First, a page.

This was published under the 2010 to 2015 Conservative and Liberal Democrat coalition government
Thousands of people who have genetic tests for conditions such as Alzheimers and cancer will continue to benefit when taking out insurance thanks to an extended agreement announced today by Public Health Minister Anne Milton.
The agreement with the Association of British Insurers (ABI), the Concordat and Moratorium on Genetics and Insurance, continues to guarantee that anyone who has had a predictive test to assess their susceptibility to genetic conditions, such as breast and ovarian cancer, can take out significant insurance cover without disclosing the results.
The agreement has been extended to 2017 and sets out that all future reviews of the agreement will take place three years before the provisional end date. This will give consumers enough time to prepare if there are any changes. The agreement has also been simplified to make it easier to understand. The next planned review will be held in 2014.
Public Health Minister Anne Milton said:
“This is an excellent agreement that has benefited many consumers. The extension and strengthening of it will make sure that the public continue to have the confidence to use predictive genetic tests whilst being reassured that they can still get insurance.”
Stephen Gay, Director of Life, Savings and Protection at the ABI said:
“The agreement on genetics and insurance has provided a lot of reassurance for people since its introduction. This is the second time it has been reviewed and extended, which means people will continue to be able to take out very sizeable amounts of insurance without having to disclose predictive genetic test results.”
For further information contact the Department of Health press office on 020 7210 4990.
If a 30 year old woman has a mother who has breast cancer, she may wish to take a predictive genetic test to find out whether she is at risk. Under the current agreement, she can continue to take out significant levels of insurance without having to tell her insurers, but may prefer not to take a predictive genetic test in case the agreement ends and she is required to disclose results for future insurance cover.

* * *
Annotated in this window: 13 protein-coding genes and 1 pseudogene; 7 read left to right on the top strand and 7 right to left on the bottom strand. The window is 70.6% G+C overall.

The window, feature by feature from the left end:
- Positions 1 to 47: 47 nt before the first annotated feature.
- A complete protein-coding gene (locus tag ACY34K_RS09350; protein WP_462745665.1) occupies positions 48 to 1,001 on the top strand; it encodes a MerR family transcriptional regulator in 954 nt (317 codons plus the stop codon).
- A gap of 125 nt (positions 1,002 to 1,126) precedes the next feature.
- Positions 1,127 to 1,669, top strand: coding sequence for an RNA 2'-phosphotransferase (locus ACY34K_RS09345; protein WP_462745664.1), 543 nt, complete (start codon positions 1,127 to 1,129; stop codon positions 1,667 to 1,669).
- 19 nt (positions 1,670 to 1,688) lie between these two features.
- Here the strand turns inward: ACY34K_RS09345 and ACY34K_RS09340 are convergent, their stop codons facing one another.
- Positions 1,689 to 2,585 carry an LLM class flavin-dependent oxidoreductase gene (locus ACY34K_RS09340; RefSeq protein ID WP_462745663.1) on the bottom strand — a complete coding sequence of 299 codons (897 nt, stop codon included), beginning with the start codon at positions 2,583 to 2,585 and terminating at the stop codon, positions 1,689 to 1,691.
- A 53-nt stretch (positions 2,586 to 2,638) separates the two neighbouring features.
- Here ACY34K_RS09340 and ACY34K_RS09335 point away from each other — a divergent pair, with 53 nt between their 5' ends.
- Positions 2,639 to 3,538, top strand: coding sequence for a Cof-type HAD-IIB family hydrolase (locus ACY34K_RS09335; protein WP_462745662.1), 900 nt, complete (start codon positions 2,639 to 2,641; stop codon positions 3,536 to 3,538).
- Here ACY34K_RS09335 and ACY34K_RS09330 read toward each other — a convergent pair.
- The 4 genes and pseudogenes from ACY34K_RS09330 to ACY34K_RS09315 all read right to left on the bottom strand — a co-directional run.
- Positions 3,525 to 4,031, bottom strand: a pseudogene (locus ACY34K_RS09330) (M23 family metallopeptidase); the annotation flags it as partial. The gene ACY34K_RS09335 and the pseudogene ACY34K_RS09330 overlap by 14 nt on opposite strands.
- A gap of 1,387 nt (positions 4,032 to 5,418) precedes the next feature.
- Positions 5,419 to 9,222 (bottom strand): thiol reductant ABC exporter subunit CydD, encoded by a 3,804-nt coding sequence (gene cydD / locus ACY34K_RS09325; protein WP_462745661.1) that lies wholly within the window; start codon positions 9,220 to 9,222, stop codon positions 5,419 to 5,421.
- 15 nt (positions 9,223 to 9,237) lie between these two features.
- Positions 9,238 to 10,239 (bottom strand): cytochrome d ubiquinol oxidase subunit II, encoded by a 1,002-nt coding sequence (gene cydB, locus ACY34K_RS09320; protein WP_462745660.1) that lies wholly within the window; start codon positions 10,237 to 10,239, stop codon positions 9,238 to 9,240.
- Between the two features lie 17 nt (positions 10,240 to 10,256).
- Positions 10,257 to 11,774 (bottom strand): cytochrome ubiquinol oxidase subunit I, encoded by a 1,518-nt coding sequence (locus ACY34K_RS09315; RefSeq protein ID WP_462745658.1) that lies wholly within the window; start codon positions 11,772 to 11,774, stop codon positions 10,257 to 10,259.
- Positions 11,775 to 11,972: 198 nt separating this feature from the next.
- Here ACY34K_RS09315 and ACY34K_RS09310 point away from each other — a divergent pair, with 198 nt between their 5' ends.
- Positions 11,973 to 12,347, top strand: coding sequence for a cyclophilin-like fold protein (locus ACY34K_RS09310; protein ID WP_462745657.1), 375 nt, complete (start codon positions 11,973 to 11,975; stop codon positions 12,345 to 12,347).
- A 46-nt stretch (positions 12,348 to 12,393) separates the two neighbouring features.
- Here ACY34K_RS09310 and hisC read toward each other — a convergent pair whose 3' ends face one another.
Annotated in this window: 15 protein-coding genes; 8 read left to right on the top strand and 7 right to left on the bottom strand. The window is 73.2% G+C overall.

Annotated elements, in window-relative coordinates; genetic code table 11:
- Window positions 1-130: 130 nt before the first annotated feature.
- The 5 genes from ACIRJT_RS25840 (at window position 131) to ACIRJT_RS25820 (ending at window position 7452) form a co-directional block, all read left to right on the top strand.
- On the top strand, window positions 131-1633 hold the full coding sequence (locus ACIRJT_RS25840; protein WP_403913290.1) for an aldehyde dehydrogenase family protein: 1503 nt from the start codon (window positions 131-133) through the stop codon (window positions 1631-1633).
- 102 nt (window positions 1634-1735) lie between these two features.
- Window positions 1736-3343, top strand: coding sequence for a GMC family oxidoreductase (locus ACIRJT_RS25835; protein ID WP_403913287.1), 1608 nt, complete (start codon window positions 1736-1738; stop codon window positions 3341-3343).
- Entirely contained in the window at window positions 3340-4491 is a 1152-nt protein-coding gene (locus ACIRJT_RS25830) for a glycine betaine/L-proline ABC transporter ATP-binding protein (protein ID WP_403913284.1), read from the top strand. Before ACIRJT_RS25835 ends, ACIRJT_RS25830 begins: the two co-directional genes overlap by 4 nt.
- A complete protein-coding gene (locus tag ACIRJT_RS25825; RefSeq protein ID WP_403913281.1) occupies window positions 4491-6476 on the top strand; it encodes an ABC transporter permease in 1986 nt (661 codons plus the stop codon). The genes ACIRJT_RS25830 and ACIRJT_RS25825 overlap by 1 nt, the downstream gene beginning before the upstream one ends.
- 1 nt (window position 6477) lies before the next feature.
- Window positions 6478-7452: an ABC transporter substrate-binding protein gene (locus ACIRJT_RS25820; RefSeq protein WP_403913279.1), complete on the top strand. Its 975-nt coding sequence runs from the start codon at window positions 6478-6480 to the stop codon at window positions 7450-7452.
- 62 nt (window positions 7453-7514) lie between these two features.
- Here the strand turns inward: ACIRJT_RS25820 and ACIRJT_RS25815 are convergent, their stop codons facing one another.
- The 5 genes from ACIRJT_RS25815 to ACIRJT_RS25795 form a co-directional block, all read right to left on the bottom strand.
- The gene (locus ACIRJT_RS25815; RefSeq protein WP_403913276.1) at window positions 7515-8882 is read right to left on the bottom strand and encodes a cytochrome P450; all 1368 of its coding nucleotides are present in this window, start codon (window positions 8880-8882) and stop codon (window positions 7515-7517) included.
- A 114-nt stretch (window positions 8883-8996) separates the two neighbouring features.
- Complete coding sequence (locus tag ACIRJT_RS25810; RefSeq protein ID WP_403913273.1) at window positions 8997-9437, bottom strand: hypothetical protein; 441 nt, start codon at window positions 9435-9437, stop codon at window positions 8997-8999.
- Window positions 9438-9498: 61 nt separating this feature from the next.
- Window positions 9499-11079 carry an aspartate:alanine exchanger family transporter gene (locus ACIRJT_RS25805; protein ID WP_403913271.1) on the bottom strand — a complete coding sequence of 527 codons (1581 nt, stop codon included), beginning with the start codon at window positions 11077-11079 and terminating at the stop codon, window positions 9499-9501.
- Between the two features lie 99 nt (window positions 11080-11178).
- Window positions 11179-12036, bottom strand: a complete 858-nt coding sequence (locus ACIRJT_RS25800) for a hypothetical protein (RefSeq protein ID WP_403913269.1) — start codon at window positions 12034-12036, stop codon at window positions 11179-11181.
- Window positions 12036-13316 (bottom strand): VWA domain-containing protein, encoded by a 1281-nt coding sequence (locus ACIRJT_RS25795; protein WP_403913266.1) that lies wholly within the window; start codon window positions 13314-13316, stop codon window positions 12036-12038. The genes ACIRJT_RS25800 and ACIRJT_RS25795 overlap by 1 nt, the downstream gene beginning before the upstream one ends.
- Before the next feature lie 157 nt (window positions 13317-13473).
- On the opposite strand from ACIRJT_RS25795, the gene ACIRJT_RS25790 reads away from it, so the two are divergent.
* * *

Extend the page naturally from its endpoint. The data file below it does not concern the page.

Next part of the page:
Under the new agreement, because reviews are conducted three years before the scheduled end date, she will have enough time to secure cover before any changes to the agreement are in place, without having to disclose test results. Once insurance cover is in place there is no obligation to disclose any further medical information or results.
The agreement covers all predictive genetic tests, but contains a process for the approval of any tests the insurance industry may wish to use in the future, for example, where there is a particular high risk of developing a disease associated with mutations to a single gene, and where the disease becomes apparent in later life.
Any potential future use of predictive genetic results for other conditions will need to meet specified conditions. It will need to:
• be listed in the UK Genetic Testing Network’s Directory of Genetic Testing
• be for a monogenic condition (a single gene inherited from either or both parents)
• be late-onset - a condition with symptoms delayed until adult ages
• be a condition with a high probability that those with the particular gene pattern will develop the disease (high penetrance).
Since 2000, only one test of this kind has been approved. Insurers can ask for the results of tests for Huntington’s Disease for life insurance policies over £500,000.
A copy of the agreement can be found on the DH website.